by Justine Schofield (@Pubslush)
Many authors want to create truly professional quality books, but are often stymied by the expenses involved in hiring editors, book designers, cover designers, ebook converters and all the other services you need to reach this goal.
Some of these authors have been able to reach their goals using the new tools of crowdfunding, and there are established platforms that make this process possible. One of the newest of these platforms is Pubslush, which combines crowdfunding with publishing in some interesting ways.
One of the reasons I was curious about Pubslush is that the service is completely focused on authors, so you won’t find your crowdfunding appeal running next to software developers, game makers, sneaker manufacturers and lots of other folks.
Justine Schofield, communications coordinator at Pubslush, agreed to give us the rundown on this service. Here’s her article. After you read it, I’d love to know: Have you thought about using crowdfunding, or already done so? What were your results? Tell us in the comments.
Crowdfunding is the latest buzzword, but many people still don’t know exactly what crowdfunding is. Crowdfunding is a means for artists, entrepreneurs, and businesses to raise funds and mitigate the financial risk of their creative projects or business ventures. In layman terms, it’s a way to generate financial backing from people who believe in your project: your family, friends, peers, and audience.
If you’re an author who’s thinking about self-publishing, crowdfunding provides an opportunity for you to cut out-of-pocket expenses while gauging interest in your work and connecting with the audience for your book. Crowdfunding presents a unique opportunity for authors who, like other artists, need funds to produce their work if they don’t have the backing of a publishing house.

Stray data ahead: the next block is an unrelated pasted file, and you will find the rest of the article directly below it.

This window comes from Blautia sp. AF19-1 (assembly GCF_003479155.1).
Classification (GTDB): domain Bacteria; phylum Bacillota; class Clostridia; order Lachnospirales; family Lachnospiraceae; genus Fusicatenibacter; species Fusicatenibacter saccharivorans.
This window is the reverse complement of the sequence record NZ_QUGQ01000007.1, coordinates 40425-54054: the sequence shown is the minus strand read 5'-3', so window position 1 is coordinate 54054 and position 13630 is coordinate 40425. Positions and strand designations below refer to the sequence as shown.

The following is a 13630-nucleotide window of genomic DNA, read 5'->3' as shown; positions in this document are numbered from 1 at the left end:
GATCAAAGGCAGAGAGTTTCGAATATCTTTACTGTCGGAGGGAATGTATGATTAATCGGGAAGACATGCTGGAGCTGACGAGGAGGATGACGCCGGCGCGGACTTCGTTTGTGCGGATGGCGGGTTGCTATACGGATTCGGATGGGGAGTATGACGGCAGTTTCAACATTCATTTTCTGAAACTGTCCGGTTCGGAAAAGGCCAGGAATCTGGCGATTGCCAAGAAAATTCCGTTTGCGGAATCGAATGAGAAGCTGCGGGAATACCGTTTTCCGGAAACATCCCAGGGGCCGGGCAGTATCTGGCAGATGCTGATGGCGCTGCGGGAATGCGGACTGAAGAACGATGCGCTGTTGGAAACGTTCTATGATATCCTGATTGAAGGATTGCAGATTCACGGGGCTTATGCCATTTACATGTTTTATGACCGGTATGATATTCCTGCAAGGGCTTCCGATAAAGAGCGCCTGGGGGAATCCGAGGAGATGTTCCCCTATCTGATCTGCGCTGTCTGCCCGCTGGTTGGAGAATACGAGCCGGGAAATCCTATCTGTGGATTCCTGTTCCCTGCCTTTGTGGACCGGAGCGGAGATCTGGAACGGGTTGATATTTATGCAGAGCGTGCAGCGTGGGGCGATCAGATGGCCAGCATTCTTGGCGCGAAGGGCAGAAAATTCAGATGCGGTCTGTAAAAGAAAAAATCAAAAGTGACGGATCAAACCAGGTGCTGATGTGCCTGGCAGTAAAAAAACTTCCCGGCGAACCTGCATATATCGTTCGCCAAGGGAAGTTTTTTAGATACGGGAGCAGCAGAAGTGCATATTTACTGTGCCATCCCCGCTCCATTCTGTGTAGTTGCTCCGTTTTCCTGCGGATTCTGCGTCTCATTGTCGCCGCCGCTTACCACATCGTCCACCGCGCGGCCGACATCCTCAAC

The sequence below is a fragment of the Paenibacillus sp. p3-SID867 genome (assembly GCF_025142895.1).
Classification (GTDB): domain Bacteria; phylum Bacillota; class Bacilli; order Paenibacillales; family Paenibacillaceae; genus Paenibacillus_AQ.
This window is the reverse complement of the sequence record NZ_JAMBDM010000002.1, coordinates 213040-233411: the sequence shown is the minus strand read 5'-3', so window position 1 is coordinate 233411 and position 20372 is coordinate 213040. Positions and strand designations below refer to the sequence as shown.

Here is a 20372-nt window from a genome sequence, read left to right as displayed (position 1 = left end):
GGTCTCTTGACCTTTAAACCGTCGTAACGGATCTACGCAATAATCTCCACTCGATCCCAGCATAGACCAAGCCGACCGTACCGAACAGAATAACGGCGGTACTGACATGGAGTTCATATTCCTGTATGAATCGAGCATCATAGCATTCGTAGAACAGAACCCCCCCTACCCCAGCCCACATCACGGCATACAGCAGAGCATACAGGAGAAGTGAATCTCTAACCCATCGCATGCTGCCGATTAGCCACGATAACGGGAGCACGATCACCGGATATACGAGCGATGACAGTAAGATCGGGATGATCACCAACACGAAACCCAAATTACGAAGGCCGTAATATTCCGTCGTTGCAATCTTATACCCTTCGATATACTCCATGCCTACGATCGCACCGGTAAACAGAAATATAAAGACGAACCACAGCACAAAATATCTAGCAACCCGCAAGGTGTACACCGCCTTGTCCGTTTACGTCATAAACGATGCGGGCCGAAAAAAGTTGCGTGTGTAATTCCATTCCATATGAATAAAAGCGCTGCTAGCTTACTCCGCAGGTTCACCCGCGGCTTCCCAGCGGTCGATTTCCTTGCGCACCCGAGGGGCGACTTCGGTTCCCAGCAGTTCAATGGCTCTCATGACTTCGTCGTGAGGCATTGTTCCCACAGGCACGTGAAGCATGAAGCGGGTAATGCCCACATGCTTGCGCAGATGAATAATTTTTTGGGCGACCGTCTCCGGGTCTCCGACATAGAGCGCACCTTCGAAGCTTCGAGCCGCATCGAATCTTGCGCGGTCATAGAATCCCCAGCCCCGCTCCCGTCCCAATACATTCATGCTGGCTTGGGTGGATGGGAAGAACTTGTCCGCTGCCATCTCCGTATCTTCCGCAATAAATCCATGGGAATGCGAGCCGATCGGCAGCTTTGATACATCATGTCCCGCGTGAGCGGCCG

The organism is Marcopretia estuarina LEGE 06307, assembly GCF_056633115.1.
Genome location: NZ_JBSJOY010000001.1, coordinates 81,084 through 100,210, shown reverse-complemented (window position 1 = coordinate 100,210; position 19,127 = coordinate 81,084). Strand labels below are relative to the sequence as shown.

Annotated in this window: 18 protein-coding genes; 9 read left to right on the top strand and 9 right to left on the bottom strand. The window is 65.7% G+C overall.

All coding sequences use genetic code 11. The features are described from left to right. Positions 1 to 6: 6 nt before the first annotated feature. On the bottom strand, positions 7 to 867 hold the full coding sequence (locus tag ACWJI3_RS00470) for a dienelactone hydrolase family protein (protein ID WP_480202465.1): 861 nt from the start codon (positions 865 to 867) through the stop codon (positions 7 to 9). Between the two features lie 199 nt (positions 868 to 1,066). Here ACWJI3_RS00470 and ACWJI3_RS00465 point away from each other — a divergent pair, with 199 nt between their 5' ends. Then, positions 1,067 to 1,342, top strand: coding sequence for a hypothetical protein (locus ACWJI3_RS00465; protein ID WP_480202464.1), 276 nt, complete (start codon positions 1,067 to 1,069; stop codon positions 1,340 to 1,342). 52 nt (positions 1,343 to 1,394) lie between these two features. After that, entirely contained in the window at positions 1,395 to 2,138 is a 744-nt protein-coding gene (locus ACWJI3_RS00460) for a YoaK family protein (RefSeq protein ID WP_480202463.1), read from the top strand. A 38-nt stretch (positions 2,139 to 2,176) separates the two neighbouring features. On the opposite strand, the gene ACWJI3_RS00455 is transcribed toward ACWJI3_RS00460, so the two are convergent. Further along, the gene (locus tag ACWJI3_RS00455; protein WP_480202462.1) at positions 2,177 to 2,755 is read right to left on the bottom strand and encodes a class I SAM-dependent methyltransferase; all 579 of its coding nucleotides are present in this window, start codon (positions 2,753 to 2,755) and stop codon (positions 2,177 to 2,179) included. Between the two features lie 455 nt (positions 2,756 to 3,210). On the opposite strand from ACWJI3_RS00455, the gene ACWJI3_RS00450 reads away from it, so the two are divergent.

There are many steps to conducting a successful crowdfunding campaign, but if you’re a crowdfunding newbie, here are a few tips you’ll want to know before getting started:
- The most important thing to keep in mind: crowdfunding requires a lot of work. A successful campaign requires motivation and determination. A majority of supporters of a crowdfunding campaign are generated by the crowdfunder through aggressive marketing.
- Pre-campaign planning is essential. The duration of a typical crowdfunding campaign is 30-60 days, so it’s imperative to be 100% ready to go on Day 1. Devise a detailed marketing plan before the launch of your campaign and set targets for weekly outreach. Creating weekly objectives will help you more easily manage your outreach efforts and overall goals.
- Research and know your goals. Researching the publishing process and the costs of publishing before launching your campaign is essential. The publishing process can be extensive and the costs can range drastically, depending on your publishing goals. For example, a full-scale publishing effort (hiring an editor, cover designer, formatting your book, print production, e-book distribution…the list goes on) will require much more funding than someone who simply wants to sell e-books on Amazon. To determine your funding goal (the amount you hope to raise) and your reward levels (incentives you offer for various levels of financial support), you’ll need to know your overall publishing goals. Helpful hint: keep in mind you will have to ship the rewards to your supporters, so factor in shipping costs when determining your funding goal and reward levels.